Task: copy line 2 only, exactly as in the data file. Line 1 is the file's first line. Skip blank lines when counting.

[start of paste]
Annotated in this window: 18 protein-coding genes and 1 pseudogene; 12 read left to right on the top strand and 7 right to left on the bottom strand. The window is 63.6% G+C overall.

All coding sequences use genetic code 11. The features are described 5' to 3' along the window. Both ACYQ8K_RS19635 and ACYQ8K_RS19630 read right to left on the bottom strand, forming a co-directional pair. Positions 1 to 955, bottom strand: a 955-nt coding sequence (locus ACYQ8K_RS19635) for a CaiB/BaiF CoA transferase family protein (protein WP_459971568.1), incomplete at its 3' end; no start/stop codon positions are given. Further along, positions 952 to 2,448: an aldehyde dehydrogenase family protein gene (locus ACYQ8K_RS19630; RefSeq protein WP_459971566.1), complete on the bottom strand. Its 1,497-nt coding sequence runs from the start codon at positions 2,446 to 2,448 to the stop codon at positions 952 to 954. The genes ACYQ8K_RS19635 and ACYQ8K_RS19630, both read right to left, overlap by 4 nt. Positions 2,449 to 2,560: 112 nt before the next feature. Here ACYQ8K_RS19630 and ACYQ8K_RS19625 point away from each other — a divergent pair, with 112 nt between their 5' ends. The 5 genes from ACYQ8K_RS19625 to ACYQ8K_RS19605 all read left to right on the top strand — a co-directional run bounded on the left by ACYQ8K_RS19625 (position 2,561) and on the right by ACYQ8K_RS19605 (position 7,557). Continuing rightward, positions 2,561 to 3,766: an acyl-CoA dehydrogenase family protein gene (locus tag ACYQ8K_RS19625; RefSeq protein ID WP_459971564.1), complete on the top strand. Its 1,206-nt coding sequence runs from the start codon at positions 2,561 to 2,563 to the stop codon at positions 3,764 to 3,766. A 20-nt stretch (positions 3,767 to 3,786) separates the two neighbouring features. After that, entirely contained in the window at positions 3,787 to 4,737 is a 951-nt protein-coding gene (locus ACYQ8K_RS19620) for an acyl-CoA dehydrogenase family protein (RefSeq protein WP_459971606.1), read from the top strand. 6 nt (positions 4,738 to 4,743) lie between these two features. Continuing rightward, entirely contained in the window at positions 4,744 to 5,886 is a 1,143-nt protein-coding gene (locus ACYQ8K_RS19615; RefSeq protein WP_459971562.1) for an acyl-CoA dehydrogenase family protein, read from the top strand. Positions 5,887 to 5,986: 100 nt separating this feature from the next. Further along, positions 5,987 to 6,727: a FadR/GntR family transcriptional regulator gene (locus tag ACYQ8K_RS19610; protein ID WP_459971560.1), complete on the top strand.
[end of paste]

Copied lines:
All coding sequences use genetic code 11. The features are described 5' to 3' along the window. Both ACYQ8K_RS19635 and ACYQ8K_RS19630 read right to left on the bottom strand, forming a co-directional pair. Positions 1 to 955, bottom strand: a 955-nt coding sequence (locus ACYQ8K_RS19635) for a CaiB/BaiF CoA transferase family protein (protein WP_459971568.1), incomplete at its 3' end; no start/stop codon positions are given. Further along, positions 952 to 2,448: an aldehyde dehydrogenase family protein gene (locus ACYQ8K_RS19630; RefSeq protein WP_459971566.1), complete on the bottom strand. Its 1,497-nt coding sequence runs from the start codon at positions 2,446 to 2,448 to the stop codon at positions 952 to 954. The genes ACYQ8K_RS19635 and ACYQ8K_RS19630, both read right to left, overlap by 4 nt. Positions 2,449 to 2,560: 112 nt before the next feature. Here ACYQ8K_RS19630 and ACYQ8K_RS19625 point away from each other — a divergent pair, with 112 nt between their 5' ends. The 5 genes from ACYQ8K_RS19625 to ACYQ8K_RS19605 all read left to right on the top strand — a co-directional run bounded on the left by ACYQ8K_RS19625 (position 2,561) and on the right by ACYQ8K_RS19605 (position 7,557). Continuing rightward, positions 2,561 to 3,766: an acyl-CoA dehydrogenase family protein gene (locus tag ACYQ8K_RS19625; RefSeq protein ID WP_459971564.1), complete on the top strand. Its 1,206-nt coding sequence runs from the start codon at positions 2,561 to 2,563 to the stop codon at positions 3,764 to 3,766. A 20-nt stretch (positions 3,767 to 3,786) separates the two neighbouring features. After that, entirely contained in the window at positions 3,787 to 4,737 is a 951-nt protein-coding gene (locus ACYQ8K_RS19620) for an acyl-CoA dehydrogenase family protein (RefSeq protein WP_459971606.1), read from the top strand. 6 nt (positions 4,738 to 4,743) lie between these two features. Continuing rightward, entirely contained in the window at positions 4,744 to 5,886 is a 1,143-nt protein-coding gene (locus ACYQ8K_RS19615; RefSeq protein WP_459971562.1) for an acyl-CoA dehydrogenase family protein, read from the top strand. Positions 5,887 to 5,986: 100 nt separating this feature from the next. Further along, positions 5,987 to 6,727: a FadR/GntR family transcriptional regulator gene (locus tag ACYQ8K_RS19610; protein ID WP_459971560.1), complete on the top strand.